Finally, Madison retired. His retirement, however, did not cease his intellectual engagements. He worked to finish his notes on the federal convention, begun in 1787. He knew his work on behalf of the Constitution would be his most important, and he carefully curated his notes for publication. He would save publication until the last delegate had passed. Fittingly, he lived the longest of any member of the Grand Convention. At the same time, he fought his final battle to preserve his life’s work—the American Union. In the face of President Andrew Jackson and John C. Calhoun’s struggle for sectional division and state nullification, Madison spoke up for preserving the Union. And ultimately the nullification crisis was squelched.

In his final advice to his country, he wrote, “The advice nearest to my heart and deepest in my convictions is that the Union of the States be cherished & perpetuated. Let the open enemy to it be regarded as a Pandora with her box opened; and the disguised one, as the Serpent creeping with his deadly wiles into Paradise.” In exhorting his fellow Americans, the sons and daughters of the Constitution, to cherish the Republic created on the foundations of western civilization’s two great cities, Madison weaves in illustrative references to both Athens and Jerusalem, infusing powerful imagery into his advice to the people and ideas he had served for more than 80 years.

On June 28, 1836, Madison passed the torch. At breakfast with his niece, he discovered he could not swallow. His niece realized something was wrong in her uncle’s face. She asked him what was wrong. He remarked “Nothing more than a change of mind, my dear.” And the great mind behind the Constitution—the Madison Head—instantly dropped, quietly as the snuff of a candle goes out, active until the last.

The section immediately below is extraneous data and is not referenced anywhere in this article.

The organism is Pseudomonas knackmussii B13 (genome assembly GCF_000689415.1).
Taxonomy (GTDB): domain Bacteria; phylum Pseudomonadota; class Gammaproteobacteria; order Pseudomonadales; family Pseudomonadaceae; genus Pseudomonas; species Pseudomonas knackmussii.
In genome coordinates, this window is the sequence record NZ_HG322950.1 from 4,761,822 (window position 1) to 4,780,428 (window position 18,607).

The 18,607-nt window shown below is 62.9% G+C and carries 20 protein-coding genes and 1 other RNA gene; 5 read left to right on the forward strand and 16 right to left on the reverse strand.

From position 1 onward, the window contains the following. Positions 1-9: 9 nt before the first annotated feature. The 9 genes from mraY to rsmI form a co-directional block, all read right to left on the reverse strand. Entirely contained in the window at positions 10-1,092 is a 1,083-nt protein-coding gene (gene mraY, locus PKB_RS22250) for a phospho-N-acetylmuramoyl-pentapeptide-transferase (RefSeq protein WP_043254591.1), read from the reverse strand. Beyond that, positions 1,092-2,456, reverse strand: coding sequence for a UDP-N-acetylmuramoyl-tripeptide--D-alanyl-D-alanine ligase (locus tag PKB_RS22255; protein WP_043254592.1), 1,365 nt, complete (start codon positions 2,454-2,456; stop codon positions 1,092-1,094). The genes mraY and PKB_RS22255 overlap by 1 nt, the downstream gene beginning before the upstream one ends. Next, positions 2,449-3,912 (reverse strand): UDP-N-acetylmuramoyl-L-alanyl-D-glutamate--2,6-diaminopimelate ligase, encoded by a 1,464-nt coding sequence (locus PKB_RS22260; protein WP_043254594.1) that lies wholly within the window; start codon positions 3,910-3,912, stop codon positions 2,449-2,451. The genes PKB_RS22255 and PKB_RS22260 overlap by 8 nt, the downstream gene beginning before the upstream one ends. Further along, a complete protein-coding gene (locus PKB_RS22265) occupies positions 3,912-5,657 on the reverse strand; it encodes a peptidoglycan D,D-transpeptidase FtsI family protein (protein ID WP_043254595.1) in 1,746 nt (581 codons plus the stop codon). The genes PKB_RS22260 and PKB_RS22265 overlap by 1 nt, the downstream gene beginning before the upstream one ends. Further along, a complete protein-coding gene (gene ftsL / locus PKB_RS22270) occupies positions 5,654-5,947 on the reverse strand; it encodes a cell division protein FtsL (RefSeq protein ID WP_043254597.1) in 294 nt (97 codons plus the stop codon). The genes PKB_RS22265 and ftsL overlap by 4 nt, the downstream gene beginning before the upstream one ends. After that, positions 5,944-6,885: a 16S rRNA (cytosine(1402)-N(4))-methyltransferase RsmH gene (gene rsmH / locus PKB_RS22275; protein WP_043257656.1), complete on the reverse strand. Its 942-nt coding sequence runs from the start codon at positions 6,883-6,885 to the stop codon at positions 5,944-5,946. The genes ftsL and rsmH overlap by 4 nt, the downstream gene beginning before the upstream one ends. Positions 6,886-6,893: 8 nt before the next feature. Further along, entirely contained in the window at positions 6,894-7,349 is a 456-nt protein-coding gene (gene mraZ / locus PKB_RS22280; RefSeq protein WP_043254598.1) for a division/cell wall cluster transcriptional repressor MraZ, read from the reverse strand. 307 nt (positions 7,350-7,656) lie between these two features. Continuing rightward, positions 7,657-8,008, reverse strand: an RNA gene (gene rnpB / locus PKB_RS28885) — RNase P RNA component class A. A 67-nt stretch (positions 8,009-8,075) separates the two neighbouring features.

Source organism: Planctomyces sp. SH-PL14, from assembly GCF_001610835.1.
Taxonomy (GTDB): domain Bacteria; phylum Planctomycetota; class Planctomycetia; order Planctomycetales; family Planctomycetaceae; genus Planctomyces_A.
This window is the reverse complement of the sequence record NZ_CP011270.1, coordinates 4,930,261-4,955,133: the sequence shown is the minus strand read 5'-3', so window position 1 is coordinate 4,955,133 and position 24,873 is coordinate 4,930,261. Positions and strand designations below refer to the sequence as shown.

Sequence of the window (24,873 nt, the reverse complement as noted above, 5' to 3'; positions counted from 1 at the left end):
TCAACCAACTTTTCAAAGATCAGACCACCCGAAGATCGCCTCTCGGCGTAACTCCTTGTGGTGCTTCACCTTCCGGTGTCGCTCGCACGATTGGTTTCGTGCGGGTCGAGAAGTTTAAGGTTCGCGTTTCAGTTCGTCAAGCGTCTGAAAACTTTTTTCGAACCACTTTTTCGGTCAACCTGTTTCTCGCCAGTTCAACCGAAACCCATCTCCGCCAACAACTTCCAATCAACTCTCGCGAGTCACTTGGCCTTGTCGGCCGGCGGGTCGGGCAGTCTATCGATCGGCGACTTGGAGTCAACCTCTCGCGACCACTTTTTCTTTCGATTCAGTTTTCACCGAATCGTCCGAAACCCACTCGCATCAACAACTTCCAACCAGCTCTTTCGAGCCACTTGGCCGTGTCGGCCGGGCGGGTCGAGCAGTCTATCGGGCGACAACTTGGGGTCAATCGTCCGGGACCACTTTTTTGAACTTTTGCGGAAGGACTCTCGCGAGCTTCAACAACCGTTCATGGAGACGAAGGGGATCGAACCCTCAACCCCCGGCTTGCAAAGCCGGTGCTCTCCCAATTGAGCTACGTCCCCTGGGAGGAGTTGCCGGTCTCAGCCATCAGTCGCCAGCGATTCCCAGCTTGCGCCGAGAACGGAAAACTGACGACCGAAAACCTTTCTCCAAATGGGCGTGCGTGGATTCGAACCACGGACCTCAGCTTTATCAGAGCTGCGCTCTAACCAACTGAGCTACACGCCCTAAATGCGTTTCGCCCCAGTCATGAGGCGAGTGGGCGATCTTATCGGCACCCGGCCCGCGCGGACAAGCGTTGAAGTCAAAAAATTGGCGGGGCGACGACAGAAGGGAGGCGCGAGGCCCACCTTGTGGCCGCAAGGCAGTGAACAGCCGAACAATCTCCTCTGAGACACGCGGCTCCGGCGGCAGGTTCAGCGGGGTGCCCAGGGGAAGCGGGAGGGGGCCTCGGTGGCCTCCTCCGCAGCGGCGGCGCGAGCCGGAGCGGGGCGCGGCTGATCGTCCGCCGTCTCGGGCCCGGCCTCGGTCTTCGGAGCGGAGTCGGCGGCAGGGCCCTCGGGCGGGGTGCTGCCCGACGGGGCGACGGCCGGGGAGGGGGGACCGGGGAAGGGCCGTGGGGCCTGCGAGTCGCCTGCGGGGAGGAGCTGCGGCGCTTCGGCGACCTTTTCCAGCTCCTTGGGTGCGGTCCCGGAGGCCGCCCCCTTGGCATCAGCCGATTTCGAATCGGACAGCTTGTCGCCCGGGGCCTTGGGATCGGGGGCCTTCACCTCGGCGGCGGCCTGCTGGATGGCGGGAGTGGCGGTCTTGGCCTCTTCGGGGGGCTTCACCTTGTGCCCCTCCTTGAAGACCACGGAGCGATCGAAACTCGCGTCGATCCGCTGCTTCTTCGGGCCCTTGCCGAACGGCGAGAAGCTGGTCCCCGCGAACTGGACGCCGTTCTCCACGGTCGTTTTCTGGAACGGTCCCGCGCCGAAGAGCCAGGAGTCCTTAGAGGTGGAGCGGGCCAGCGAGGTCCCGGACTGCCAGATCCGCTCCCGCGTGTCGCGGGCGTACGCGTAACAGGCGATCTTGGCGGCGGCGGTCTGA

John Adams’ famous last words were “Jefferson lives.” One might say the same thing today about his younger Virginia compatriot—“Madison lives.” Even after his biological death, the mind of Madison is still active. He lives on in his many contributions and creations. His unique brand of politics—partisan and pluralist—still defines the bedrock of American politics.

The Constitution endures and Madison’s views on its meaning carry as much weight as those of anyone who ever interpreted the document. His ideas on religious liberty persist. His views on the separation of powers are our mainline view. His writings in the Federalist remain seminal contributions in the history of political thought. He created the first two contending political parties. That political contest continues today. Indeed, in an ironic twist of history, the modern Democratic Party traces its lineage to Jefferson and Madison. His position on the Alien and Sedition Acts forms the core of modern First Amendment doctrine. And his position during the Nullification Crisis on behalf of the Union triumphed in the Civil War and defines the nature of our nation today. In innumerable ways, Madison lives. And his mind’s creative constitutional genius will remain active as long as America lives.